bookcoverThe following excerpt is from Vicki Hird’s new book Rebugging the Planet: The Remarkable Things that Insects (and Other Invertebrates) Do – And Why We Need to Love Them More (Chelsea Green Publishing, September 2021) and is reprinted with permission from the publisher.

What Bugs Do For Us

The truth is that bugs are exquisite in their evolutionary design and they should be able to exists for their own sake, not just for the value in service they give us. But they should be revered for all the vital roles they do play in keeping our only and shared home inhabitable. We just need to see them differently. Looking at a few choice examples of both iconic and totally obscure bugs, I hope to show you their key role in nature and why we depend so much on invertebrates.

Beetles and worms turn waste into fertilizer and food

We would be knee-deep in manure and sewage (not to mention leaf litter) within weeks if bugs did not find organic waste an attractive food and habitat. With over five thousand species of dung beetles, we have an army of tiny waste contractors for every job. They are a keystone species involved in vital ecological systems including soil aeration, nutrient cycling and seed dispersal. Species exist on every continent except the Antarctic, and they are vital and often incredibly beautiful. Soils would be so much poorer without them.

Dung beetles seek out the fresh droppings of animals, then live on this animal dung and even lay their eggs in it. Some roll the dung into tidy balls, which they then use as food and a nest for laying eggs – their hatchlings have a ready-made breakfast. Others live in the dung or tunnel below it, drawing the dung down into the soil.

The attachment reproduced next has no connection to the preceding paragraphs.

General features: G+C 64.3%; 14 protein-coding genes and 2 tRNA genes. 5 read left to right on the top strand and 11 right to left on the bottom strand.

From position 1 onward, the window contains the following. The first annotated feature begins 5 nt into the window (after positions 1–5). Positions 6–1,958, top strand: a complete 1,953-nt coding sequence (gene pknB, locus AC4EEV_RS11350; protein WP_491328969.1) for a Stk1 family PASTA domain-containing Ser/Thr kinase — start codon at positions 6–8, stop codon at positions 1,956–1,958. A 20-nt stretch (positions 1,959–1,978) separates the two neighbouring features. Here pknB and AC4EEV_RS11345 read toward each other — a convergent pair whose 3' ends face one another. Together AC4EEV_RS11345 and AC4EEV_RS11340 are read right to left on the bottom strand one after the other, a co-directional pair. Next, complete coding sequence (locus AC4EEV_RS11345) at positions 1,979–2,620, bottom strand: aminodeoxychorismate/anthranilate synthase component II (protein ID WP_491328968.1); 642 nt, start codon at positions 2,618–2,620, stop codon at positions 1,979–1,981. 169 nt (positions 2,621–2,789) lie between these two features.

Many other bugs are vital removers, converters and consumers of waste, including flies and worms. We would find it hard to live around all the dead bodies were it not for the carrion beetles, rove beetles, flesh and blow flies, ants and wasps that feed, and lay their eggs, on dead flesh. Maggots may be revolting, but they are also fascinating and useful – without them, we would soon find the earth unliveable.

Worms deserve a significant mention as they, too, recycle waste materials in a way we could not do without and provide a vital function, which is biological, chemical and physical. They are found worldwide and break down both fecal and plant matter like leaves, freeing vital nutrients for plants and crops to use while also aerating soils. The complex interaction of worms with soil fungi and microorganisms is only just beginning to be understood. The worm is the farmer and gardener’s best friend, but they are so badly affected by the use of machinery, artificial fertilizers, chemicals and the loss of organic matter in soils.

Wasps as plant defenders

Despite a bad reputation, wasps provide hugely important services – from pollination to pest control. Don’t kill them because they are just as useful as bees and ladybirds and remove many flies you don’t want. If you have a wasp nest and can’t leave it, there are many ways to remove it without harsh chemicals, but it’s wise to get expert advice.

I spent a happy summer in the late 1980s in Suffolk, England, breeding a type of miner fly as part of my pest management studies. The leaf miner fly is considered a pest as it lays its eggs inside leaves and, when the eggs hatch, the maggot larvae bore their way through the leaf, making visible white trails. In large numbers, this can lower fruit yields or make plants unattractive as the leaves are covered in white lines. It is a big problem for large glasshouse crops.